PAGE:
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[WIP] LeafLock

Hey everyone! In light of all the cross-pollination between the MGM and OC communities (as well as the need to make breaking changes in my Quickbeam project) I am beginning a new project. It will be in the vein of Quickbeam, but designed to be cross-platform compatible with Mac computers.


Blah blah blah blah:

Quickbeam was named after the common tongue translation of the name of Bregalad the ent. He got his name when Treebeard declared him 'hasty' for answering a question before another ent had finished asking it. I gave the project that name because it was intended to read Entity-style plugins (.ent) and was originally a hastily thrown-together experiment. I'm actually surprised it survived so long.

Moving forward, the project will be primarily authored in Python and will be given the name LeafLock, the common tongue translation of the Finglas the ent's name.


Here is where development currently stands: Using the Cython C-extensions for Python, I have created code which reads in raw data and interprets it as C-structs. Cython objects (half C, half Python) use these structs to expose Halo datatypes to the Python environment.

These objects rely on a 'ByteAccess' interface which can be reimplemented to allow editing on-disk as well as in Halo's memory, just as with Quickbeam.


The next step is to allow Entity-style plugin support. I intend to use Python's lxml library to read and interpret Entity plugins and define Python classes based on them. These classes will allow interpretation of raw metadata as the tags we are used to: weap, bipd, effe, etc. My goal here is to recreate the functionality of traditional meta editors and reference swappers, but to expose it through a scripting interface.

At this point, LeafLock will be no more than a cross-platform Python script. I will be looking into exposing some sort of usable REPL, maybe using IPython.


Once the Python scripting API is in a workable state, I will investigate creating a GUI. I have more experience with WPF, and I like the concept of 'data-binding' that it so readily supports. With a combination of Cython and C++/CLI I will expose Python datatypes to C# and create a GUI which allows some manner of editing tags. I will also investigate embedding a Python REPL.

The Mac GUI is in territory that's more uncharted for me, but nil from MGM has informed me about the PyObjC library which allows seamless Python-ObjC interop. With that library it is possible to create Mac GUIs with only Python. We'll see how that goes.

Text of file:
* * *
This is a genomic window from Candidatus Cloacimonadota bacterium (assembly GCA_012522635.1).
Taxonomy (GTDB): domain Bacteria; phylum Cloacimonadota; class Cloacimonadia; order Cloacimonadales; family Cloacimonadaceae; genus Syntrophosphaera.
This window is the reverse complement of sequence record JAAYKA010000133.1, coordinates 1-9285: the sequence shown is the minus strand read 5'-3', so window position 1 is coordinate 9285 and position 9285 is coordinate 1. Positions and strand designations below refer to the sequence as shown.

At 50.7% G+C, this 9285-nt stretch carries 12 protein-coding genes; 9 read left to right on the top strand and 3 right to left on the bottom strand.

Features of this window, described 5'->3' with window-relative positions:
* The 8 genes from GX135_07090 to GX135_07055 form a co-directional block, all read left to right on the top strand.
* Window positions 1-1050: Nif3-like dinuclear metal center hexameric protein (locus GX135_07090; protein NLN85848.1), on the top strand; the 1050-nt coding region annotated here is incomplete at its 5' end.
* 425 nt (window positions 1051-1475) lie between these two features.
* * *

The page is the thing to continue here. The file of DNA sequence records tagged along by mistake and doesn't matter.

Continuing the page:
Lastly, I have been thoroughly impressed by the d3.js library and would love some way to create HTML5-based design of editor controls. Since the XML plugins will be defining how Python can edit metadata, I think I will use XML plugins solely for defining what edits can be made, and allow editor customization through HTML instead. I could host a local webserver using Python, then connect with an embedded WebKit view. The Xilium.CefGlue project provides full Chrome embedding for Windows, and I will look into Mac options.


I will need to look into the security concerns, but in the far future I plan on allowing Forge-like shared editing by communicating edits across clients. Since all edits will be made through the Python API, it would only be a matter of sending plaintext scripts to the other clients.

At the very least, I will be looking into CSS* edits for server-side scripting of mods.
*Cascading Server Side, aka "joiner friendly"

Thanks for reading and happy hacking!

Tucker933 likes this

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Testing the new IPBoard editor, let's see how it handles XML:


Map Header:

<?xml version="1.0" encoding="utf-8" ?>
<layout for="map_header" size="132">
  <ascii name="integrity" length="4"  offset="0" />
  <uint32 name="game_version" offset="4" />
  <uint32 name="map_size" offset="8" />
  <!-- offset="12" -->
  <uint32 name="index_offset" offset="16" />
  <uint32 name="metadata_length" offset="20" />
  <!-- offset="24" -->
  <!-- offset="28" -->
  <ascii name="map_name" length="32" offset="32" />
  <ascii name="map_build" length="64" offset="64" />
  <uint32 name="map_type" offset="128" />

Index Header:

<?xml version="1.0" encoding="utf-8" ?>
<layout for="index_header" size="40">
  <uint32 name="memory_offset" offset="0" />
  <uint32 name="base_tag_ident" offset="4" />
  <uint32 name="map_id" offset="8" />
  <uint32 name="tag_count" offset="12" />
  <uint32 name="verticie_count" offset="16" />
  <uint32 name="verticie_offset" offset="20" />
  <uint32 name="indicie_count" offset="24" />
  <uint32 name="indicie_offset" offset="28" />
  <uint32 name="model_data_length" offset="32" />
  <!-- offset="36" -->

Index Entry:

<?xml version="1.0" encoding="utf-8" ?>
<layout for="index_entry" size="32">
  <ascii name="first_type" length="4" offset="0" />
  <ascii name="second_type" length="4" offset="4" />
  <ascii name="third_type" length="4" offset="8" />
  <uint32 name="ident" offset="12" />
  <uint32 name="name_offset_raw" offset="16" />
  <uint32 name="meta_offset_raw" offset="20" />
  <uint32 name="indexed" offset="24" />
  <!-- offset="28" -->

Looking nice!



Edit: This thread was dumb and I should have just posted in my Quickbeam topic.

Floofies, Ryx and Tucker933 like this

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